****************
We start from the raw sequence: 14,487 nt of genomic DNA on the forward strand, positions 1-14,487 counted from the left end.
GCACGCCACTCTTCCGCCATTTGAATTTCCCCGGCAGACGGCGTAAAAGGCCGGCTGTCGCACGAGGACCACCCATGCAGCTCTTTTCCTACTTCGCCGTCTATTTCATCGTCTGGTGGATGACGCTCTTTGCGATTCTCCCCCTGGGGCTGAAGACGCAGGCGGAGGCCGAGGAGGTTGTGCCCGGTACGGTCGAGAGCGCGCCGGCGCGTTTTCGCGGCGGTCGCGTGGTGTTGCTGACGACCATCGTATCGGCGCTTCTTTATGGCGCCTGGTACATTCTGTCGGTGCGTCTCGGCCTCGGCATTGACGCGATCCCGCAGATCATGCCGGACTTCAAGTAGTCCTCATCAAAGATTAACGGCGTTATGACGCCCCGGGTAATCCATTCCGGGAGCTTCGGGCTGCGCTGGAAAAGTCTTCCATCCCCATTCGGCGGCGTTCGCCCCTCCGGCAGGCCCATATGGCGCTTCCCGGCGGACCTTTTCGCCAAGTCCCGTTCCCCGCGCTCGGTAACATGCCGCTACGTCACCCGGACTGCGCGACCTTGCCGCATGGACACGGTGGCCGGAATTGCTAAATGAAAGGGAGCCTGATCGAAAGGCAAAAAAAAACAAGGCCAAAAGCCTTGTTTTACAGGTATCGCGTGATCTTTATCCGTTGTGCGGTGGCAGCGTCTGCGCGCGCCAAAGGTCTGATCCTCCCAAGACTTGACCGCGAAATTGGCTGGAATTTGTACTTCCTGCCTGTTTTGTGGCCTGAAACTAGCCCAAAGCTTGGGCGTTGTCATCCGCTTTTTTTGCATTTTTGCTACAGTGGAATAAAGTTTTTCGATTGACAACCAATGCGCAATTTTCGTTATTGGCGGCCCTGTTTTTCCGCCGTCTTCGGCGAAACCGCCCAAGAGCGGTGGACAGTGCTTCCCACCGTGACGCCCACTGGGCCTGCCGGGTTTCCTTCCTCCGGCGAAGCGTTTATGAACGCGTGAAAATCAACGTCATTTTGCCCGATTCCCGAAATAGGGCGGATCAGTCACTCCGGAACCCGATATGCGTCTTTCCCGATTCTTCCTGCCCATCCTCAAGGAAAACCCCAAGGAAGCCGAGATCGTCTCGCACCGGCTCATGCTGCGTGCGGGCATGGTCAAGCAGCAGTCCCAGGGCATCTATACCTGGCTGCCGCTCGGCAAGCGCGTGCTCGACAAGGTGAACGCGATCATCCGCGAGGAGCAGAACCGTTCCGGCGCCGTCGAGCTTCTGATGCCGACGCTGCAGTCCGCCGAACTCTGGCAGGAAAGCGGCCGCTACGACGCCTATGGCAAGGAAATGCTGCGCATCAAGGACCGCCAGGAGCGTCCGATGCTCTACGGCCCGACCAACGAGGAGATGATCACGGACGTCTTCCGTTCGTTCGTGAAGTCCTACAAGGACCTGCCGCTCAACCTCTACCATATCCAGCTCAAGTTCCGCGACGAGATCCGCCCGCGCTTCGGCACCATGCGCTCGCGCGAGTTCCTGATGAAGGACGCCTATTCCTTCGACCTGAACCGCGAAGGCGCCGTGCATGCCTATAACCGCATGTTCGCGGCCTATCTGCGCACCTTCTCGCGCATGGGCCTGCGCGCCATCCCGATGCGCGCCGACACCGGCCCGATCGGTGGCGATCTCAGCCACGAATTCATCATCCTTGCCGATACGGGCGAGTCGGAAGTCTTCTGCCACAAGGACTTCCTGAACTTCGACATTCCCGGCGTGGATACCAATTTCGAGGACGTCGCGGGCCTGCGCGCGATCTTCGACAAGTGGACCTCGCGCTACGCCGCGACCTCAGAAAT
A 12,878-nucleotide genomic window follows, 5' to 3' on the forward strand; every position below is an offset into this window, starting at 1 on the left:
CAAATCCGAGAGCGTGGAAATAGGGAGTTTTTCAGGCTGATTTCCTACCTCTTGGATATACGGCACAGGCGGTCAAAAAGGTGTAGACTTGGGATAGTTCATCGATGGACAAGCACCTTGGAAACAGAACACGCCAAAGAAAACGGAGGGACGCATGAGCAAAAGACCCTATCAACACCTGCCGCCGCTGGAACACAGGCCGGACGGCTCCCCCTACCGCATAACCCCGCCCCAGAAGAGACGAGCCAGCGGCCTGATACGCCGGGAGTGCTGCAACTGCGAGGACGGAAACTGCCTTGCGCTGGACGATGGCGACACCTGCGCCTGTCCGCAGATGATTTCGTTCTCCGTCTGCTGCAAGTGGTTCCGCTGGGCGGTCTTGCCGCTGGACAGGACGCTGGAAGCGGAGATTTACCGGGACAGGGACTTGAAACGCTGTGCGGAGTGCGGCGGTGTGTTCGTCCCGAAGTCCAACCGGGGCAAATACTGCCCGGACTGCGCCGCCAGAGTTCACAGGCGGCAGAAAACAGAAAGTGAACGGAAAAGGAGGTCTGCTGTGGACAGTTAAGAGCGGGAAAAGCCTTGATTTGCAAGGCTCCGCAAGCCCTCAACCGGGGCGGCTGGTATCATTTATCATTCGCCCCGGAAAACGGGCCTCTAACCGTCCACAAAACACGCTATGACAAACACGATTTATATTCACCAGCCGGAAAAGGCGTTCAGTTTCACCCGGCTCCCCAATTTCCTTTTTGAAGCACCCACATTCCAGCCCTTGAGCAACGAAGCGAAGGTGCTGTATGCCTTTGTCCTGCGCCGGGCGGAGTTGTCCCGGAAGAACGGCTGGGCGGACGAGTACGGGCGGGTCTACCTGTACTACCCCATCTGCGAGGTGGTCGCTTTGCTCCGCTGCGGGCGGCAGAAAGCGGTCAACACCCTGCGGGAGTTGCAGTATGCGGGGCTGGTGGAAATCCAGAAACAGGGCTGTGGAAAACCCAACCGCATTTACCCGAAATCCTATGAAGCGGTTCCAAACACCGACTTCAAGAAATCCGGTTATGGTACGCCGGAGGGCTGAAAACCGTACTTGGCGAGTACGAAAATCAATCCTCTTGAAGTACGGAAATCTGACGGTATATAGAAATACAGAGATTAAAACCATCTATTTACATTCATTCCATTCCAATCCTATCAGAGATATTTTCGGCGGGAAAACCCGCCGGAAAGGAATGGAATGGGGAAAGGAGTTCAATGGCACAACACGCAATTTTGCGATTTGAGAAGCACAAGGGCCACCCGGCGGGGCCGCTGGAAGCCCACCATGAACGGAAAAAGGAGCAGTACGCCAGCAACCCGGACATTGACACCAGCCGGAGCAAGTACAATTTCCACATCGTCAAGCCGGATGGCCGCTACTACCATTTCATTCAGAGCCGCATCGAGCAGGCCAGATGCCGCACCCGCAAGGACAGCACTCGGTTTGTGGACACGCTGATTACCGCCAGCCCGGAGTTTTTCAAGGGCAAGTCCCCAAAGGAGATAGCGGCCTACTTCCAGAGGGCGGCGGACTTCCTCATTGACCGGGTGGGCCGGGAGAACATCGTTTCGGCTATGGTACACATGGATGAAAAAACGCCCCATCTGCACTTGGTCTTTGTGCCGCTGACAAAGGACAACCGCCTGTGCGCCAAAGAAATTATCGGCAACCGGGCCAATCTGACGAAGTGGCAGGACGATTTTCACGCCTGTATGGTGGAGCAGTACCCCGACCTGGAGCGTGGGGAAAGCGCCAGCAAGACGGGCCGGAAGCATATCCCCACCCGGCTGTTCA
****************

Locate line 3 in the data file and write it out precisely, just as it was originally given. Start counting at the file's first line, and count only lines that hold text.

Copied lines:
A 12,878-nucleotide genomic window follows, 5' to 3' on the forward strand; every position below is an offset into this window, starting at 1 on the left: